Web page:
However, if all you want to do is solve a simple water level control problem, you certainly don’t need the theoretical transfer function approach.

If you already have a water level sensor, a pump controller and an Arduino capable of interacting with both, about 10 lines of code is all you will need. Even the PI(D) library is unnecessary. Lots of people will be happy to help you with that approach.

Thank you for your reply.
Am not trying to satisfy the professor’s expectations because from the first place, it’s my benefit to learn.
I’m a Control Engineer who has just started his studies and who has just discovered Arduino.

Technically, we’ve managed to solve a simple water level control problem. However because of the inaccuracy of the Ultrasonic Sensor led to disturbing the work of the pump; (Mapping the water level to the pwm that controls the pump through a TIP120 transistor operating as a switch).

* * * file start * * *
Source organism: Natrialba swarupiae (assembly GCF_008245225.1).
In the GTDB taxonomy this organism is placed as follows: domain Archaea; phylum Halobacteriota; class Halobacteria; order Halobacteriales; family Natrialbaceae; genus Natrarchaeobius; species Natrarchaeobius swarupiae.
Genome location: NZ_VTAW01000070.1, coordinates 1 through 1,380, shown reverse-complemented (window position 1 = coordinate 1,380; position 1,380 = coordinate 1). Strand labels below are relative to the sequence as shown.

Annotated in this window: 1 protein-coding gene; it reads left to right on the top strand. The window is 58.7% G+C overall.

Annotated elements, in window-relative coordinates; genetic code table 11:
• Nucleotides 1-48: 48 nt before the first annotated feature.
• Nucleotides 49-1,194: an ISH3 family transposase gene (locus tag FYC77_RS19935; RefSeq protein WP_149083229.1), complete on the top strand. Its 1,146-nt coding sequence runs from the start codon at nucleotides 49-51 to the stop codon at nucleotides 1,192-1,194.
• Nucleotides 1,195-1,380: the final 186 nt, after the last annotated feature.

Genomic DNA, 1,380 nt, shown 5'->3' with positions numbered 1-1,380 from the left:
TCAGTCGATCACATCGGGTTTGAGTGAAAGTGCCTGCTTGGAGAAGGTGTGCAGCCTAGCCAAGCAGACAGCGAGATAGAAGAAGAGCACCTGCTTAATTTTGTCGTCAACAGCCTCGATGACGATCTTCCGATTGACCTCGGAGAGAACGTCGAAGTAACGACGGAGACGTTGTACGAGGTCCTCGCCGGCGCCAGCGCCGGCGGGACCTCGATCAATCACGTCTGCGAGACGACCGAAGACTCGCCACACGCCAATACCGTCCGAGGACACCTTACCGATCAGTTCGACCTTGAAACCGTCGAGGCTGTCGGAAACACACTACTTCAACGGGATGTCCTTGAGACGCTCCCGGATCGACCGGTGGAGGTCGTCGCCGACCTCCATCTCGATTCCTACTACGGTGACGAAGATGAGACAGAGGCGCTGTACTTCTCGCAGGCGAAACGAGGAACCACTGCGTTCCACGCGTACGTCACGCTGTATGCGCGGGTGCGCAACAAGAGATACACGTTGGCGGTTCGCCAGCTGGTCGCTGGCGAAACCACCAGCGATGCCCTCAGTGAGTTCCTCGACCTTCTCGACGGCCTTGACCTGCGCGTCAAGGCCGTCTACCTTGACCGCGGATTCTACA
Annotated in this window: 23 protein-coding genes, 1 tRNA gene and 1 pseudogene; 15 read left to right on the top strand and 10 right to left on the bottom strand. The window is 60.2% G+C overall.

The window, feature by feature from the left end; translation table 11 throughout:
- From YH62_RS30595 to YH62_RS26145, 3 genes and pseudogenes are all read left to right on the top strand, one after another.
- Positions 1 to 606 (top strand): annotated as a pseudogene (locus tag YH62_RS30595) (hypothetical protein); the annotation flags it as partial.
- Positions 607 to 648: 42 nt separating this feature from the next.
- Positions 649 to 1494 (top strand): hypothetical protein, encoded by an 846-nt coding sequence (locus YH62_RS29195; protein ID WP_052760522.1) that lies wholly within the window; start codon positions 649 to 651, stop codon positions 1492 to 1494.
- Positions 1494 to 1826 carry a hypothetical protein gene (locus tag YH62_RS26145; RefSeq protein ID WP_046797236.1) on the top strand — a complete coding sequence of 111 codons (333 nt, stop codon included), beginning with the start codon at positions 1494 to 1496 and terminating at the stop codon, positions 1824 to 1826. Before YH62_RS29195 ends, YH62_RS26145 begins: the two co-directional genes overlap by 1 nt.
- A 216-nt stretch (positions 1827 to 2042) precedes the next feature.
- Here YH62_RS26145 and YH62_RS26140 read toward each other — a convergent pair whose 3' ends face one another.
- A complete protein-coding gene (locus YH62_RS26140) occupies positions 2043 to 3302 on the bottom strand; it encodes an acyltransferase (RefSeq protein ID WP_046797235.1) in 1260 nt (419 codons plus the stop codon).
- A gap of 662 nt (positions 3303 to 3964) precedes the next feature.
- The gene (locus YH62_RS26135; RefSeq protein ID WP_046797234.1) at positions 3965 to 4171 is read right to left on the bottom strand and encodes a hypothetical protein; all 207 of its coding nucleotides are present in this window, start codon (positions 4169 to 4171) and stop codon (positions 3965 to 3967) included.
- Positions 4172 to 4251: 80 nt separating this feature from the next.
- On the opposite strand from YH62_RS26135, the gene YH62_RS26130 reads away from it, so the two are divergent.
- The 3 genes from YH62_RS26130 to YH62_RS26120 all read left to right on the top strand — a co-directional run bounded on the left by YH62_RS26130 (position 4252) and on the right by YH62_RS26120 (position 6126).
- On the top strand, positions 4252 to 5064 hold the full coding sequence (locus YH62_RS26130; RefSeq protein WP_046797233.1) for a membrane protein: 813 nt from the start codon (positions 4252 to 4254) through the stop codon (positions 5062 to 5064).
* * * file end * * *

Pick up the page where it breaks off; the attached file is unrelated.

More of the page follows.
The only thing that could cover up such a disturbance, is of course a compensator, which we selected to be a PI for achieving theoretical goals (zero steady state for example).
As you can see here sir, we derived the expression of that PI, theoretically, but did not manage to build it into our main program (stated in my first post).
I personally don’t know much of programming, and I’ve been oriented to this forum, and am asking for help to acquire some knowledge that will help me and others in our future projects.

Thank you again for your kind reply, and your offer to help.

Best regards.

I don't know much about control theory. However, your current arduino code is essentially "analog write a value based on the instantaneous value of the distance from the pin sensor."

void loop() {
  delay(100);
  unsigned int uS = sonar.ping();
  int Water_level = map((uS / US_ROUNDTRIP_CM)...); //mapping the water level to the pwm
  if (Water_level != target)
    analogWrite(pwm , Water_level ) ;
  :
}